After three days of lighting, though, came the blocking and pre-shoot day -– and that’s when I remembered just how tedious making a sit-com can be. Working with a new director, the cast and crew were unusually subdued, and the resulting slow pace made the minutes pass like hours. The entire (seemingly endless) blocking day felt like having my teeth pulled out one by one sans anesthetic, but we finally got through it and a similarly deliberate audience shoot the following night to put a merciful end our first week back.

As I walked out the big stage doors into the late night chill -- and towards the weekend -- I remembered the call-and-response answer to the eternal (if apocryphal) question, “Why do you keep hitting yourself in the head with a hammer?”

“Because it feels so good when I stop.”

That’s it in a nutshell: Work is a fine and necessary endeavor, but the one thing you can count on through the ups and downs of every work week is that it always feels so good when it stops...


* Sometimes it's all for the best. That movie starred a fresh-from-rehab and thus extremely tense Gary Busey, which made for one uptight, uncomfortable set. Getting canned was a blow to the DP, but personally, I was happy to be off that god-damned show.

** As I understand it, had he been hired by another show during that time, our producers would have been off the hook for his salary.

Wednesday, December 8, 2010

In the Shadows






















Here comes the bride...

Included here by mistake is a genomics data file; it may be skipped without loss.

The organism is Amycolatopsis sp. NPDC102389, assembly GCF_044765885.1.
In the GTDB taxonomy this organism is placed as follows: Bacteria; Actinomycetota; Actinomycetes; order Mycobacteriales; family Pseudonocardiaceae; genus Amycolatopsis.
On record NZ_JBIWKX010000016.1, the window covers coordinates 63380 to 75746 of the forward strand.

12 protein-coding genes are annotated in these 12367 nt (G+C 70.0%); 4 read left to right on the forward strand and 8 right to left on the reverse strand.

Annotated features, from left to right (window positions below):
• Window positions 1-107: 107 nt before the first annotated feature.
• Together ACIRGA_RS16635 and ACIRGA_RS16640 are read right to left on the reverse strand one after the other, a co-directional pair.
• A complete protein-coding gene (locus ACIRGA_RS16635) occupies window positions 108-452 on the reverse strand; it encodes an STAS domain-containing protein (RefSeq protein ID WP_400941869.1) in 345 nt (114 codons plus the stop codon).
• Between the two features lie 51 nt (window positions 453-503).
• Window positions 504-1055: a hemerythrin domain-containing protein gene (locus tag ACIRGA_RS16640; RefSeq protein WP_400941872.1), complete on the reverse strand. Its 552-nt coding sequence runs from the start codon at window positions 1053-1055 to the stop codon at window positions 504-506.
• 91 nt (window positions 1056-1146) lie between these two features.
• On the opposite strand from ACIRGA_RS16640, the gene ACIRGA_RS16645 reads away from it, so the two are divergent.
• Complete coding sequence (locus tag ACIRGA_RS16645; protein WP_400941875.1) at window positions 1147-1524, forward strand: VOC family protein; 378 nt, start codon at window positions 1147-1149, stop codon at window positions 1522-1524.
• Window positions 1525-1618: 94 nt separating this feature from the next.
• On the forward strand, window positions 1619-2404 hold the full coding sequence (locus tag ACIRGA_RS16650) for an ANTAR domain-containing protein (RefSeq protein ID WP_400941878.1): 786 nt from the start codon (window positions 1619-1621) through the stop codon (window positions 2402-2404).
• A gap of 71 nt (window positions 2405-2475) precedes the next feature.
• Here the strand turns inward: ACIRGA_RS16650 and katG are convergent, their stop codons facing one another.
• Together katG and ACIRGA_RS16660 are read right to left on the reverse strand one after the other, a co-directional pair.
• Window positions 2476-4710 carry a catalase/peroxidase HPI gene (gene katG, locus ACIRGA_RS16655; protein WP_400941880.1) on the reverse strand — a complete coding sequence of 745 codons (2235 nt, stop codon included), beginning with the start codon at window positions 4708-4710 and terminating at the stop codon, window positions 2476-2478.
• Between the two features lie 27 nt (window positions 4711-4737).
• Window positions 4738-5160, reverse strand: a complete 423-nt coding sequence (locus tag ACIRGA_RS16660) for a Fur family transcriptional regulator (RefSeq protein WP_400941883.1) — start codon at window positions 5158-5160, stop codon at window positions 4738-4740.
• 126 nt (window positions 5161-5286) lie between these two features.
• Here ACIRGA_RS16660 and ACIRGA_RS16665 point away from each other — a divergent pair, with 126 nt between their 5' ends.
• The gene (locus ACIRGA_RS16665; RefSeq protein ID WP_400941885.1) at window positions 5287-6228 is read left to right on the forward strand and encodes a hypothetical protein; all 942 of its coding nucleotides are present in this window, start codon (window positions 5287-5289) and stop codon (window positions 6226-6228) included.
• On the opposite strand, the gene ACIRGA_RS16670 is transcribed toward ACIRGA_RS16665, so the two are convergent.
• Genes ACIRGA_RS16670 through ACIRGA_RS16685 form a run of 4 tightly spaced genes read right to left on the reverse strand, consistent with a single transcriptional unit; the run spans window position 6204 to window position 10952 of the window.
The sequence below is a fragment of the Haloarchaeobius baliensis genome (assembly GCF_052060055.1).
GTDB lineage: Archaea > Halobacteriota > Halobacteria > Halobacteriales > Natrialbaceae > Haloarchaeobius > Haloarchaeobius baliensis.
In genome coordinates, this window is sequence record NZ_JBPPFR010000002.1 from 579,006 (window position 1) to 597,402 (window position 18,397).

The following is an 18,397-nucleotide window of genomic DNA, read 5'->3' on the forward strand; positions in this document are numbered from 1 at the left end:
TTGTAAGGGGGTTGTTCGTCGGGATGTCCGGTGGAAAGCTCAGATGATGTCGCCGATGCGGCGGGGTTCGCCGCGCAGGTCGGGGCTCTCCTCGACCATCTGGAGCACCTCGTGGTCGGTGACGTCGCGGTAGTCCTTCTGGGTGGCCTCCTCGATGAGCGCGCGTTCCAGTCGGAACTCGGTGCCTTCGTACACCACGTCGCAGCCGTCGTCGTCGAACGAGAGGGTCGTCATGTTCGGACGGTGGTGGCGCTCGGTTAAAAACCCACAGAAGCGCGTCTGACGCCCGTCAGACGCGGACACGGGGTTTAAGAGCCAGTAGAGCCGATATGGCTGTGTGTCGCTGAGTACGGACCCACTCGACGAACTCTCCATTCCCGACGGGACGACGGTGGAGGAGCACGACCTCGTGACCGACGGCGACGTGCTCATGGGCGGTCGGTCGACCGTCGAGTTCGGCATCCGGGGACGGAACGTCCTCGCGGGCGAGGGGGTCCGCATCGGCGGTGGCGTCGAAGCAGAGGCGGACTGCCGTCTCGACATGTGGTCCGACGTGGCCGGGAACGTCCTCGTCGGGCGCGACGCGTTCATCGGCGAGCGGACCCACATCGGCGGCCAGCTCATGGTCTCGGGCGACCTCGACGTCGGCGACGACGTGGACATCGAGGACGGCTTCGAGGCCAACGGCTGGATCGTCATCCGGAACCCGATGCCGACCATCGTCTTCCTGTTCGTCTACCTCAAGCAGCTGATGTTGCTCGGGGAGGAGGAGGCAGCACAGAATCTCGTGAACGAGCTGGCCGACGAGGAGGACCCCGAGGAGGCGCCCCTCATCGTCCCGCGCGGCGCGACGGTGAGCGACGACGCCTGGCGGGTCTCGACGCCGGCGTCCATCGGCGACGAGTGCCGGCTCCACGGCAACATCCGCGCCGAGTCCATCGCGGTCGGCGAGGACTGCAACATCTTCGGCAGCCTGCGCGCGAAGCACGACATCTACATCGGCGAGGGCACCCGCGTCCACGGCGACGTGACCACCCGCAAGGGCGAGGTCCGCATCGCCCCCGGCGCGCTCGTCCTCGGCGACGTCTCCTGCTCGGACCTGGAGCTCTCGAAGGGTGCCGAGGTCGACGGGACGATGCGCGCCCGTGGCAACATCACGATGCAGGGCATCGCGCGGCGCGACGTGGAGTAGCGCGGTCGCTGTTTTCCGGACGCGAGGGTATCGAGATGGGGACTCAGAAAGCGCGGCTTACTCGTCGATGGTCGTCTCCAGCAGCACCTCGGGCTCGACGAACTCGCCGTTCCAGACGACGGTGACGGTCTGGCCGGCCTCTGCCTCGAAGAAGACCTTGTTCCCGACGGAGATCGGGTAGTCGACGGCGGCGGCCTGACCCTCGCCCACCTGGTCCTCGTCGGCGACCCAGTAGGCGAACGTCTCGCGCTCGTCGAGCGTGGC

(photo courtesy of E Online)

I’ve long been a fan of Mary McNamara, a wonderful writer who first came to my attention in the LA Times with “Drive Time,” her series of smart, insightful columns examining the cultural mores surrounding cars, driving, and life here in Southern California. Back in those heady days, newspapers still made enough money to maintain a full staff of talented writers musing on all kinds of subjects -- but things have changed in that regard, and not for the better. Still, McNamara survived the plague of management shuffles and cost-cutting purges over the past few years to emerge as one of the Time's best television critics, wielding a merciless and delightfully snarky pen.*

Only in the last year or so did I notice another excellent writer among the Time's slate of critics. Robert Lloyd is no less thoughtful than Mary McNamara, if a tad less savage. His perceptive, beautifully crafted reviews of television shows and performers are a pleasure to read. Two typical examples of his work graced the paper recently, a warm and deeply nuanced dissection of Jimmy Fallon’s late night show, and a gentle-but-thorough evisceration of E! channel’s latest unreality show featuring insecure brides enduring pre-marital plastic surgeries in their ceaseless quest to sculpt themselves into something closer to society’s officially sanctioned template of the Feminine Ideal -- tattoos and all.

And since no amount of manufactured "drama" is ever enough to fill the black hole at the heart of such a show, the geniuses at E! upped the ante by creating a competition among these desperate brides-to-be to win a "Dream Celebrity-Style Wedding."

No wonder the Taliban hates us...

I’ve never seen Jimmy Fallon, but Lloyd’s review makes a persuasive case that the overall tone and approach of his show offers at least some hope for humanity (albeit of a low-key variety), while E!’s latest reeks of the usual manipulative voyeuristic garbage festering at the rotten core of most “reality television.” Shows of this ilk make me wonder if we really are living in a latter-day Rome, a society and culture crumbling from within while stumbling towards collapse -- but then I remind myself that it's only TV, and thus nothing much to worry about.

All this reminded me of an e-mail I received from a young lady in E!'s development department a couple of years ago. She'd come across this blog, where one particular post caught her hungry eye, leading to the following proposition: